OBJECTIVE OF SPEED SKATING: Race around a circular track of ice and reach the finish line before all other competitors.
NUMBER OF PLAYERS: 2-24 players, depending on the event
MATERIALS: Helmet, goggles, gloves, knee pads, shin guards, ankle guards, neck guard, bodysuit, ice skates
TYPE OF GAME: Sport
OVERVIEW OF SPEED SKATING
Olympic Speed Skating is a winter sport in which athletes race around an oval-shaped track on ice skates. This ice-based skating discipline could be why marathon speed skating, considered the winter version of track and field events at the Summer Olympics, as most speed skating events are categorized by different race distances.
The first official speed skating competition was held in Norway in 1863. Several years later also in Norway, the first World Championships Race. Currently every year a World Cup is still hosted under Supervision of the International Skating Union
Like running-based track events were some of the first-ever sports featured in the Summer Olympics, speed skating holds the longest history of being an organized winter sport, with an international speed skating Federation founded in 1892. Speed skating was featured in the inaugural 1924 Winter Olympic Games in Chamonix, France, where American speed skater Charles Jewtraw won a gold medal in the 500-meter speed skate and was named the world championships first-ever champion in the Winter Olympics.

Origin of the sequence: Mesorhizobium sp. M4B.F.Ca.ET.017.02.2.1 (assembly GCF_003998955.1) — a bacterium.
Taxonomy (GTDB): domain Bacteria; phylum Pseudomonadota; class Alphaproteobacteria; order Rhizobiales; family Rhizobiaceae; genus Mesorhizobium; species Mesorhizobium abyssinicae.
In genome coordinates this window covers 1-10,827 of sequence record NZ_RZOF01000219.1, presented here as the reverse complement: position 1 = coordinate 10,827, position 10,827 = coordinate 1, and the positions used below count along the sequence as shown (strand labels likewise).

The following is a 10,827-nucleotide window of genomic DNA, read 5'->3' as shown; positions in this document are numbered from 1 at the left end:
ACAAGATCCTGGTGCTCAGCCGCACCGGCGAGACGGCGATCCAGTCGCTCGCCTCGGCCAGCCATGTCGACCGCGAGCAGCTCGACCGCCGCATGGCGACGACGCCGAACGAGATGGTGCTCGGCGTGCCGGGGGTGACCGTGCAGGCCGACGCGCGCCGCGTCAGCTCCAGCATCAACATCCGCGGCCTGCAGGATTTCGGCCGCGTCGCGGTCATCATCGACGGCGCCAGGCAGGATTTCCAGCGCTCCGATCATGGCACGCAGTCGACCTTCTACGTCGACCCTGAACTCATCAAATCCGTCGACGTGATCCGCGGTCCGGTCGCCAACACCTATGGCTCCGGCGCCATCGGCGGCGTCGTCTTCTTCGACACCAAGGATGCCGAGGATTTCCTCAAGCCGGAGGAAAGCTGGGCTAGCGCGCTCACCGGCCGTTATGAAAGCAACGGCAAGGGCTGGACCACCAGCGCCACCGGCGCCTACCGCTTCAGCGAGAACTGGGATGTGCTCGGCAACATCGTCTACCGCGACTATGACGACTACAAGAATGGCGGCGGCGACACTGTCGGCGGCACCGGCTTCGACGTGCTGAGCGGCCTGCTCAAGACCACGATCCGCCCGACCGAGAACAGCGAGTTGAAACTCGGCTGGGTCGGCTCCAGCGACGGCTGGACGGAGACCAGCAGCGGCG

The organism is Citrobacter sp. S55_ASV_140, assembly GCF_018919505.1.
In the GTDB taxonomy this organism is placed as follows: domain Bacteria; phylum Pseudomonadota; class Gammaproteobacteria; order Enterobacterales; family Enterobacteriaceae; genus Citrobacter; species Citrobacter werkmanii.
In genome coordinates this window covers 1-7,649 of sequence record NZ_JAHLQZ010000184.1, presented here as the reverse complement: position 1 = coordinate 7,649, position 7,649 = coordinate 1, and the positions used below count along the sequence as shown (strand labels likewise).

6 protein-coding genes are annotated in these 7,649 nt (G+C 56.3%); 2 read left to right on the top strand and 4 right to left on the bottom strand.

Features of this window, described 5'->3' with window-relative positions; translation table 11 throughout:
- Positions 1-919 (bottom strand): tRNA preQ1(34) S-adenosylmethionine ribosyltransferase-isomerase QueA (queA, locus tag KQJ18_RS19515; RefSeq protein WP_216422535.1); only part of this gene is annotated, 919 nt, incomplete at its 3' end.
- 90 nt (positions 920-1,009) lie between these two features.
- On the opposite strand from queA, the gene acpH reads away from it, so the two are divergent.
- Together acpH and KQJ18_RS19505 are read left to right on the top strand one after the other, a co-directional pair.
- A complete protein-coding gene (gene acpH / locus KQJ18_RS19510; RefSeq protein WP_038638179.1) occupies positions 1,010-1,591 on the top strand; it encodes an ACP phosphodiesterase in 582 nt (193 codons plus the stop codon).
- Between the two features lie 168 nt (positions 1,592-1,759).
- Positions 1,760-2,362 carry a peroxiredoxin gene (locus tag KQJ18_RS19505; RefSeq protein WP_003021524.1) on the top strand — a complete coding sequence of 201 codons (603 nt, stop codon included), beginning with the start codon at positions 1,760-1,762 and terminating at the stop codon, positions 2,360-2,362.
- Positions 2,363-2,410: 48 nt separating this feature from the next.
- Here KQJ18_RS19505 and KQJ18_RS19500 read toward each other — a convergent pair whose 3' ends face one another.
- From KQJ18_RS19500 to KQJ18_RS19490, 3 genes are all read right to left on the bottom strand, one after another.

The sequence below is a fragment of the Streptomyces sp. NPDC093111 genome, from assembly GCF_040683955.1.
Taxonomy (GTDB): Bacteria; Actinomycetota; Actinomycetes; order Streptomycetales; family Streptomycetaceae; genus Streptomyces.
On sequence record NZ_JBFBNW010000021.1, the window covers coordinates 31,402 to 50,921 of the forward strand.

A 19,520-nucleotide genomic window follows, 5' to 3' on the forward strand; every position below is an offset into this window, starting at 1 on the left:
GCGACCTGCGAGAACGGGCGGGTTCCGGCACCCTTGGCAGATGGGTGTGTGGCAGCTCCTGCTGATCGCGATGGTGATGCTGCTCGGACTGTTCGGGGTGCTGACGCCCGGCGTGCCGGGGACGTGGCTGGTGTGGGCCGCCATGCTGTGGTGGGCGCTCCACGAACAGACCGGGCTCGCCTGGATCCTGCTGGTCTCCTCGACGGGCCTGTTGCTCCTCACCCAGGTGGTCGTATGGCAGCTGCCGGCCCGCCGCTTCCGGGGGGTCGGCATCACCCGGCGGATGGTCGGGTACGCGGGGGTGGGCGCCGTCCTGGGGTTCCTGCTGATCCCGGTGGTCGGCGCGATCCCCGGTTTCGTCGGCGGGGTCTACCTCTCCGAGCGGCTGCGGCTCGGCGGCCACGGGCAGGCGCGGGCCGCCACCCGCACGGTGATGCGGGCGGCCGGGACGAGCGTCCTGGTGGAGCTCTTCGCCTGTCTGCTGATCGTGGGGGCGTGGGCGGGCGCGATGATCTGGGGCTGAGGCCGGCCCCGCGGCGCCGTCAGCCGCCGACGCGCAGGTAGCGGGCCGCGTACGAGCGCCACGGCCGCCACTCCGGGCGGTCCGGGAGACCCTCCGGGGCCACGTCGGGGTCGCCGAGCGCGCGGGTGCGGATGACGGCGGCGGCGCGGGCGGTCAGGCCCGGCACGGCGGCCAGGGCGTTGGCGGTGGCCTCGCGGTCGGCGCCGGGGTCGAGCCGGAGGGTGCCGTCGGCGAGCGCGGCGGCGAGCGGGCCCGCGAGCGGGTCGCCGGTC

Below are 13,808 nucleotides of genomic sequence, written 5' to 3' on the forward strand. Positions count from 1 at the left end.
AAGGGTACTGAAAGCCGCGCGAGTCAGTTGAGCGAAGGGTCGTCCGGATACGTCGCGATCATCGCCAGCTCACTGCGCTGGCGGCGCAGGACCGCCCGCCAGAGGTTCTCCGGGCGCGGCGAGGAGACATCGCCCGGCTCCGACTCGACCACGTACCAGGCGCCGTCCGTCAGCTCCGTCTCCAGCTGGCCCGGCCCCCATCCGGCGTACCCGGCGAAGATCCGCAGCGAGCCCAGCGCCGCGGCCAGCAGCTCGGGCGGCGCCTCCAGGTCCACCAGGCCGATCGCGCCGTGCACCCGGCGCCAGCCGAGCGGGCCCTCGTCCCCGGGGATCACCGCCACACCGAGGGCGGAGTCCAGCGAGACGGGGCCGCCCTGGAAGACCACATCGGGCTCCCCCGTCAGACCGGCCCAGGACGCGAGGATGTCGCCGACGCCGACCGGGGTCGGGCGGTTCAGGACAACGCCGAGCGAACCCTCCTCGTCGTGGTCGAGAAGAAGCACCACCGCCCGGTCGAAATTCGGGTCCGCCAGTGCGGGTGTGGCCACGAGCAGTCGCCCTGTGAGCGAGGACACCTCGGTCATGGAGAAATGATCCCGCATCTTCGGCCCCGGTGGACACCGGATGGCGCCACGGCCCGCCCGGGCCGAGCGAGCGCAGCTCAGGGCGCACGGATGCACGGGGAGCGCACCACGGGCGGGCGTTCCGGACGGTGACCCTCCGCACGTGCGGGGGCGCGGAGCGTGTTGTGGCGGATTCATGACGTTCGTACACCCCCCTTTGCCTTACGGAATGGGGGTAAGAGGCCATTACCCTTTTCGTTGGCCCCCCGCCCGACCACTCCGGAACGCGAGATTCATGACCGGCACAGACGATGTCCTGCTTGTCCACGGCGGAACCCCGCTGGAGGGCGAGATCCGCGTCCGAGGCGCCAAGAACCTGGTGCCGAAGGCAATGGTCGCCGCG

The equipment required in speed skating races depends on the event type. The main international skating events are “short track” and “long track”, which are categorized based on the lengths of the races.
Short track equipment:
- Ice skates: Skates used in speed skating differ from both hockey and figure skates; short track speed skating boots are equipped with a long blade that measures longer in length than the boot itself. These skates also offer no ankle protection, as the boot ends mid-way up the ankle.